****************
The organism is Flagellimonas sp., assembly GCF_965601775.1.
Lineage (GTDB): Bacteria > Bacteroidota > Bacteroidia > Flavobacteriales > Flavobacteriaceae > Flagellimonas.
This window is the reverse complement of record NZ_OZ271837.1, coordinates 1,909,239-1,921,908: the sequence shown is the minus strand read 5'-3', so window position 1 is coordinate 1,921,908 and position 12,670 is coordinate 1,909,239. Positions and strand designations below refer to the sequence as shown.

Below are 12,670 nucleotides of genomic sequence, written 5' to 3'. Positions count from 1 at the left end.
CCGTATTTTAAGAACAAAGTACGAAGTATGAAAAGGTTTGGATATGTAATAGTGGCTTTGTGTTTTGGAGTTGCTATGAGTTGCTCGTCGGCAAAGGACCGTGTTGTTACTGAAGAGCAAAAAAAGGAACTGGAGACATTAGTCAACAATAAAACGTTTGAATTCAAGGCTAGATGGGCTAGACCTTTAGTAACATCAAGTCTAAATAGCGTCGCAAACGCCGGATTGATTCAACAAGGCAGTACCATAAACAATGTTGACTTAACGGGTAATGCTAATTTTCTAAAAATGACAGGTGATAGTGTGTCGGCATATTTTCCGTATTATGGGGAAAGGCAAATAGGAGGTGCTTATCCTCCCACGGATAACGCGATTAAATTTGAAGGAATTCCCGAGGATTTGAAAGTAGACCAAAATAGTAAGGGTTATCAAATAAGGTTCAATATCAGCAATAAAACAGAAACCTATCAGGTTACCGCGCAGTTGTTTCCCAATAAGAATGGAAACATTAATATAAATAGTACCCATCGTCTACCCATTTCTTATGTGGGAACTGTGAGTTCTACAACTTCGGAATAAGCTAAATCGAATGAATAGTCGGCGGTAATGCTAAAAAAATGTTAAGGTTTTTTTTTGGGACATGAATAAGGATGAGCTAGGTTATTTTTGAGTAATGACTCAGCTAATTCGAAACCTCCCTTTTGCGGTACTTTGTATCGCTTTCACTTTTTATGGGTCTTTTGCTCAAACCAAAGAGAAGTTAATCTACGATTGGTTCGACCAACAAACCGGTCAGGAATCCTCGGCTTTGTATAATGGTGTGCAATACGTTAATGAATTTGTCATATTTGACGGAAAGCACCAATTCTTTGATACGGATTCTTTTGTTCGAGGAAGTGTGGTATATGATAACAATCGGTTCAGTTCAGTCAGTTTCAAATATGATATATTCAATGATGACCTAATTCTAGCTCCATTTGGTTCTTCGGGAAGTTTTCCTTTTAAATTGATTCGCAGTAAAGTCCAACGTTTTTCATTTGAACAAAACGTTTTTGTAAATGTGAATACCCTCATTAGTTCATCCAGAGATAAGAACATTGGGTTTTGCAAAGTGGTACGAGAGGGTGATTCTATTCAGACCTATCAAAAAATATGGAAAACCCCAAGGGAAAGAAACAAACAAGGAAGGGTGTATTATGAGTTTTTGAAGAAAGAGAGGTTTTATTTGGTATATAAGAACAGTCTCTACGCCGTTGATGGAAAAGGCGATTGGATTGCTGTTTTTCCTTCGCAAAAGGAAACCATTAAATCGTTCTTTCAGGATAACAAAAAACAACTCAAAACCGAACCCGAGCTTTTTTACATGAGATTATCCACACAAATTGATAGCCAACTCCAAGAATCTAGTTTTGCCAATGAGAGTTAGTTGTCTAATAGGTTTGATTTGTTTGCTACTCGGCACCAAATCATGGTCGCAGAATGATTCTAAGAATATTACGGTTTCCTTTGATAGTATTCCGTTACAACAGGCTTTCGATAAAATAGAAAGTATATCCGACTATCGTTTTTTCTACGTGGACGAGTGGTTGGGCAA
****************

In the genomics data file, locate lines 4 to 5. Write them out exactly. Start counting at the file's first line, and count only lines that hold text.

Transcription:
Below are 12,670 nucleotides of genomic sequence, written 5' to 3'. Positions count from 1 at the left end.
CCGTATTTTAAGAACAAAGTACGAAGTATGAAAAGGTTTGGATATGTAATAGTGGCTTTGTGTTTTGGAGTTGCTATGAGTTGCTCGTCGGCAAAGGACCGTGTTGTTACTGAAGAGCAAAAAAAGGAACTGGAGACATTAGTCAACAATAAAACGTTTGAATTCAAGGCTAGATGGGCTAGACCTTTAGTAACATCAAGTCTAAATAGCGTCGCAAACGCCGGATTGATTCAACAAGGCAGTACCATAAACAATGTTGACTTAACGGGTAATGCTAATTTTCTAAAAATGACAGGTGATAGTGTGTCGGCATATTTTCCGTATTATGGGGAAAGGCAAATAGGAGGTGCTTATCCTCCCACGGATAACGCGATTAAATTTGAAGGAATTCCCGAGGATTTGAAAGTAGACCAAAATAGTAAGGGTTATCAAATAAGGTTCAATATCAGCAATAAAACAGAAACCTATCAGGTTACCGCGCAGTTGTTTCCCAATAAGAATGGAAACATTAATATAAATAGTACCCATCGTCTACCCATTTCTTATGTGGGAACTGTGAGTTCTACAACTTCGGAATAAGCTAAATCGAATGAATAGTCGGCGGTAATGCTAAAAAAATGTTAAGGTTTTTTTTTGGGACATGAATAAGGATGAGCTAGGTTATTTTTGAGTAATGACTCAGCTAATTCGAAACCTCCCTTTTGCGGTACTTTGTATCGCTTTCACTTTTTATGGGTCTTTTGCTCAAACCAAAGAGAAGTTAATCTACGATTGGTTCGACCAACAAACCGGTCAGGAATCCTCGGCTTTGTATAATGGTGTGCAATACGTTAATGAATTTGTCATATTTGACGGAAAGCACCAATTCTTTGATACGGATTCTTTTGTTCGAGGAAGTGTGGTATATGATAACAATCGGTTCAGTTCAGTCAGTTTCAAATATGATATATTCAATGATGACCTAATTCTAGCTCCATTTGGTTCTTCGGGAAGTTTTCCTTTTAAATTGATTCGCAGTAAAGTCCAACGTTTTTCATTTGAACAAAACGTTTTTGTAAATGTGAATACCCTCATTAGTTCATCCAGAGATAAGAACATTGGGTTTTGCAAAGTGGTACGAGAGGGTGATTCTATTCAGACCTATCAAAAAATATGGAAAACCCCAAGGGAAAGAAACAAACAAGGAAGGGTGTATTATGAGTTTTTGAAGAAAGAGAGGTTTTATTTGGTATATAAGAACAGTCTCTACGCCGTTGATGGAAAAGGCGATTGGATTGCTGTTTTTCCTTCGCAAAAGGAAACCATTAAATCGTTCTTTCAGGATAACAAAAAACAACTCAAAACCGAACCCGAGCTTTTTTACATGAGATTATCCACACAAATTGATAGCCAACTCCAAGAATCTAGTTTTGCCAATGAGAGTTAGTTGTCTAATAGGTTTGATTTGTTTGCTACTCGGCACCAAATCATGGTCGCAGAATGATTCTAAGAATATTACGGTTTCCTTTGATAGTATTCCGTTACAACAGGCTTTCGATAAAATAGAAAGTATATCCGACTATCGTTTTTTCTACGTGGACGAGTGGTTGGGCAA